The account of the back parts of Virginia seem to me so flattering that I have taken the further liberty of adding a few more queries (E) for wch I hope your pardon.


District In the map prefixed to Mr Jefferson’s Virginia the county of Botetourt as traced by the mountains forms nearly a triangle. From the S. point of that triangle draw 2 lines; one to Alexandria & the other to Fort Pitt and you inclosed a country nearly of this form and size by extending it to the dotted lines it will strike the bend in the Fluvanna near Toher, Randolph & Snowden and include a country wch I suppose is gentle slopes rising to the mountains: This large district ought upon theory to be the best sheep country in America.12


I. It includes only three degrees of lat. from 37½ to 40½ and therefore ought to vary very little in climate. Is this the case? Or do the position of the Mts or other causes make much difference?

II. What is the climate respecting the heats in summer & the cold of winter? and particularly as to sudden changes?

III. Does snow lay long & where? In the vallies? or only on the hills? For how many months or weeks is the ground so covered or so frozen that sheep or cattle cannot support themselves abroad without provision of fodder? Would the frost destroy turneps? Or lock them up so as not to be got at? The lat. ought to preclude such but see eels frozen to death at Charlestown S. Carol. in a kitchen chimney. Gov. Glen Desc. S. C.13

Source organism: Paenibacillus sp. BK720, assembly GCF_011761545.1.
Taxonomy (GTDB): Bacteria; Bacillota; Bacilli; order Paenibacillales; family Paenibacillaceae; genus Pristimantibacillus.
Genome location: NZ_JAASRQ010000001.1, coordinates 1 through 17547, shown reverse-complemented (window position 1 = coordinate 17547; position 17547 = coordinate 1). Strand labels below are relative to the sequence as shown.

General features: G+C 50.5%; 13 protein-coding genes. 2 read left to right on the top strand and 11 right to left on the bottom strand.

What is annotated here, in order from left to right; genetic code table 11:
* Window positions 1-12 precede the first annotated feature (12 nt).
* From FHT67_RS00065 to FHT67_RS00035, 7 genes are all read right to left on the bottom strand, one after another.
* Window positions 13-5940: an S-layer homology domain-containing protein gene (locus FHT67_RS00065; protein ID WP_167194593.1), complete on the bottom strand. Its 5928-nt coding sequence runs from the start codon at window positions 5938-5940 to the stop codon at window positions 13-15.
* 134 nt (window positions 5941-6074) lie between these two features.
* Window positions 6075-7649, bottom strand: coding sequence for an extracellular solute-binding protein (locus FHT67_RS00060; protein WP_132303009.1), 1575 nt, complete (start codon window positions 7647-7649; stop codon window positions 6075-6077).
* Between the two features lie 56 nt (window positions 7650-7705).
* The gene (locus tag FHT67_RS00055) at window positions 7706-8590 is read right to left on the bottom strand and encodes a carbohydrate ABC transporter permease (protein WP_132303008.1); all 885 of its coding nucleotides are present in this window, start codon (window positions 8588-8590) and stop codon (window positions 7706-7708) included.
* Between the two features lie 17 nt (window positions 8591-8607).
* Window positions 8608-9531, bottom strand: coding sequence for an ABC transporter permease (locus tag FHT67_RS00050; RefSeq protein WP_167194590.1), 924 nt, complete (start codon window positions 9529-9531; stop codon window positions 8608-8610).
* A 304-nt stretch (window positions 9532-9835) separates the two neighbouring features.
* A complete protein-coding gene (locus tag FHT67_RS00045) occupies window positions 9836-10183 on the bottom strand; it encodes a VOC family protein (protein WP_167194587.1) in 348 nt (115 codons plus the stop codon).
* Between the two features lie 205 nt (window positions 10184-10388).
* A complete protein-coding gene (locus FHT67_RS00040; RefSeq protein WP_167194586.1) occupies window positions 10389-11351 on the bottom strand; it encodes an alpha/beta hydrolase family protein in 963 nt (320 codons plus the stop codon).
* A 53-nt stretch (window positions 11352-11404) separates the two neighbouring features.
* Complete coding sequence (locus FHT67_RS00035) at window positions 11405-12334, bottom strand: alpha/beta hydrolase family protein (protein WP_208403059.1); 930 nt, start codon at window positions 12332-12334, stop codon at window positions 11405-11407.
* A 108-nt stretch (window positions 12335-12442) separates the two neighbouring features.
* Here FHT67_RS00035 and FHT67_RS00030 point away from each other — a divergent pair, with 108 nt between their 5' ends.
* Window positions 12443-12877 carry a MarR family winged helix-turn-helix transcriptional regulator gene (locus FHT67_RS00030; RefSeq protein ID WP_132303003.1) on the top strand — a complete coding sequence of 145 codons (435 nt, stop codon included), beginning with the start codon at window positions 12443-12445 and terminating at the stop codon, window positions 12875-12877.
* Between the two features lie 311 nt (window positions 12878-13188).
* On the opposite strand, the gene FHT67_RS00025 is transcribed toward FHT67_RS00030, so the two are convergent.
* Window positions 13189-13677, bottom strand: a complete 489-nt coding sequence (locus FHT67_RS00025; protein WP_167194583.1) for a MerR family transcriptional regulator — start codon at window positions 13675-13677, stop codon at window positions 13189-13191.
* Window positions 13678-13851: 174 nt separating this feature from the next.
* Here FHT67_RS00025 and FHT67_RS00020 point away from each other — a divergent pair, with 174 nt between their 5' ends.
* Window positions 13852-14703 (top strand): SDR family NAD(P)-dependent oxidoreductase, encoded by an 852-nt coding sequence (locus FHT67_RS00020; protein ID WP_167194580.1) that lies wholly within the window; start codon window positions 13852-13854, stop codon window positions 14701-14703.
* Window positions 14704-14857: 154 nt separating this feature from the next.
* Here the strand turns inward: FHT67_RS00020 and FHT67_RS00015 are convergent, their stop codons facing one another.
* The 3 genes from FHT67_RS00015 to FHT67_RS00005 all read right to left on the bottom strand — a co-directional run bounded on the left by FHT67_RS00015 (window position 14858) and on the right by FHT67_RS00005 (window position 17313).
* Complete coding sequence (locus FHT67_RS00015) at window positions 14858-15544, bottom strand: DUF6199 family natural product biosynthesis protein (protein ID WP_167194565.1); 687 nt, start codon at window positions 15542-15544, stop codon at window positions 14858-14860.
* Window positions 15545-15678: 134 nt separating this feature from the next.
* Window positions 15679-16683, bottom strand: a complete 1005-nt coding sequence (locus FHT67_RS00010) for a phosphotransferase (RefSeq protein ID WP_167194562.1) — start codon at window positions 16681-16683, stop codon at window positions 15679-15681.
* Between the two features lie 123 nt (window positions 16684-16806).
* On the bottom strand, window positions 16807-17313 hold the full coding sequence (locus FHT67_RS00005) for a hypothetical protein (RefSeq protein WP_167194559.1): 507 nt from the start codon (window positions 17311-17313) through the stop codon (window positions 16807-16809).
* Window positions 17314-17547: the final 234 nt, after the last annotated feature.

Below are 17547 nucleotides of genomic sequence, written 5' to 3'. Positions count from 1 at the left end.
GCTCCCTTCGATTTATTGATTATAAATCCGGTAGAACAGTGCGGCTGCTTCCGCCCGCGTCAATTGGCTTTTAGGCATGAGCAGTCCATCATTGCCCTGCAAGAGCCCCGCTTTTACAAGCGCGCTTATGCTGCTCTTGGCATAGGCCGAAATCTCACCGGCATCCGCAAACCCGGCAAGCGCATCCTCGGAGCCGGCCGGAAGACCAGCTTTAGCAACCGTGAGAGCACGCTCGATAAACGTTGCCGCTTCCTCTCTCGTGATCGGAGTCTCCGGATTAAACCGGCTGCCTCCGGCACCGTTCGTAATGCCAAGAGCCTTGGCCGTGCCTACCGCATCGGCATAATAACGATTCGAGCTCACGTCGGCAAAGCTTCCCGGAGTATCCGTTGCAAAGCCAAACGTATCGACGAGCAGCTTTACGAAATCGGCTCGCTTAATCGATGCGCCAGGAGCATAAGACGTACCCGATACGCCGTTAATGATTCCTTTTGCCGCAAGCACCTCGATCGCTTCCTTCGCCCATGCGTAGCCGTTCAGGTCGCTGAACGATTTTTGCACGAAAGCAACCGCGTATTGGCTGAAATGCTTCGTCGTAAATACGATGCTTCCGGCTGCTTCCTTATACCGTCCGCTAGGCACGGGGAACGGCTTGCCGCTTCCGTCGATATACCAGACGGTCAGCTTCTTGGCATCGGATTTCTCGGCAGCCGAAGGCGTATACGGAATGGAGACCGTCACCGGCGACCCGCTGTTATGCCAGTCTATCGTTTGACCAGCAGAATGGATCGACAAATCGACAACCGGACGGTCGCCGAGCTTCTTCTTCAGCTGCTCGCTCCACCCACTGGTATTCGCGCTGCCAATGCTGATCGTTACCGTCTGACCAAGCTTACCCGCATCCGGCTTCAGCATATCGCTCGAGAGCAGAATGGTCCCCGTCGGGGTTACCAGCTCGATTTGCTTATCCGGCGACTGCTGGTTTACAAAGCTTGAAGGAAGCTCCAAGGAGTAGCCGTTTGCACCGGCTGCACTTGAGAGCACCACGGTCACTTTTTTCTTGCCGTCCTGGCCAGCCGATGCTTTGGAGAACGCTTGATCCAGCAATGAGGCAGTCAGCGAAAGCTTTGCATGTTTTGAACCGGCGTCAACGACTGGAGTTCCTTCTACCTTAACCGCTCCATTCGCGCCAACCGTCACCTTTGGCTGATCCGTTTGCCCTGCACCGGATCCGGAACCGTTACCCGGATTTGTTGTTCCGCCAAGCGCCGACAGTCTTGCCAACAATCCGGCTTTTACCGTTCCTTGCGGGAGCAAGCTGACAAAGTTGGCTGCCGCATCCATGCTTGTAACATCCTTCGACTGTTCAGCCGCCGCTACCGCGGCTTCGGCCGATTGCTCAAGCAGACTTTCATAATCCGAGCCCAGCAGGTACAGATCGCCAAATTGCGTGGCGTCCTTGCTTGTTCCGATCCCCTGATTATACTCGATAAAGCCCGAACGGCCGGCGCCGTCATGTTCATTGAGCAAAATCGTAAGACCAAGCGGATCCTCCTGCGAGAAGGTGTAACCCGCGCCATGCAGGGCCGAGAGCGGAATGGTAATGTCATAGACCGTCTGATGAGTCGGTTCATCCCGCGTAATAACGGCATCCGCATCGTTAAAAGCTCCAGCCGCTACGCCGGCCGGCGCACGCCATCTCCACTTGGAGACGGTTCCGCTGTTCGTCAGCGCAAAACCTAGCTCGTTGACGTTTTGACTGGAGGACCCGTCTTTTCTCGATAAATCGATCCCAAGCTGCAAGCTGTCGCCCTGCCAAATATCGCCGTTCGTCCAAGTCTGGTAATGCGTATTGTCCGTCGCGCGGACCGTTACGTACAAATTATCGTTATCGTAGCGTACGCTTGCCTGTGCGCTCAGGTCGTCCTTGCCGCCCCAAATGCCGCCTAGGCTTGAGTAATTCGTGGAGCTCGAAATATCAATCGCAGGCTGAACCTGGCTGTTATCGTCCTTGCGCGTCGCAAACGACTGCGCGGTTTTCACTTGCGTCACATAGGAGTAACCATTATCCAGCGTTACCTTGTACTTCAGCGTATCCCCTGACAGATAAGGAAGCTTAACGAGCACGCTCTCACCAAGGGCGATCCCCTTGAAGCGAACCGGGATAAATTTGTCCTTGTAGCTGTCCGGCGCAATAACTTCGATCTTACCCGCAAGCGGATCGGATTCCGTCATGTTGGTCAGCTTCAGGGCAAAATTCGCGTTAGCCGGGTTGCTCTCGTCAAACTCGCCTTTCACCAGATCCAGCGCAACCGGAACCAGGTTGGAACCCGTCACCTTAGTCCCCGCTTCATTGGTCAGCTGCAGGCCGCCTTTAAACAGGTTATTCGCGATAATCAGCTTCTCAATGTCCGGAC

IV Mr Peters mentions the heats burning up all pasturage near Philadelphia How far is this the case in this district? & in what parts?

V. How far are these Mts inhabited? By Settlers? By Indians? How far and how securely removed from their depredations and incursions?

VI. In a small angle of this district the waters flow westward, does that circumstance mark any difference in climate?

VII. What is the face of the country? Woodland with underwood? or trees and lawn? Rocks? Bogs? Marshes? Any Savannas or natural sheep walks cloathed with clovers?

VIII. Is the soil in the vallies generally dry or wet? And on the Mts rocky? Or loamy? Or sandy?

IX. The price of land? distinguishing that cultivd? That fit for culture, and that which is considered as waste? The district between the West Ridge and the blue ridge on navigation is noted to be 22/6 to 27/6 Sterl. And at Pittsburg 16/8 but not mentioned if sterl.14

ALS, DLC:GW; extract, DLC:GW; extract, DLC:GW.

1GW’s three letters to Young were probably those written on 5 Dec. 1791 and 18–21 June and 20 Oct. 1792. The previous letter of 2 Dec. 1792 may not have arrived yet.

2GW had enclosed Henry Wynkoop’s letter to Alexander Hamilton of 29 Aug. 1791 and Wynkoop’s estimate of average annual produce in Bucks County, Pa., in his letter to Young of 18–21 June 1792. For the full text of these documents, see Syrett, Hamilton Papers, description begins Harold C. Syrett et al., eds. The Papers of Alexander Hamilton. 27 vols. New York, 1961–87. description ends 9:123–27.

3GW had enclosed John Nevill’s letter to Hamilton of 27 Oct. 1791 and its enclosure in his letter to Young of 18–21 June 1792. For the full text of these documents, see ibid., 419–20.

4GW enclosed John Beale Bordley’s letter to Hamilton of 11 Nov. 1791 and Bordley’s account of a farm in Talbot County, Md., in his letter to Young of 18–21 June 1792. For the full text of these documents, see ibid., 490–93.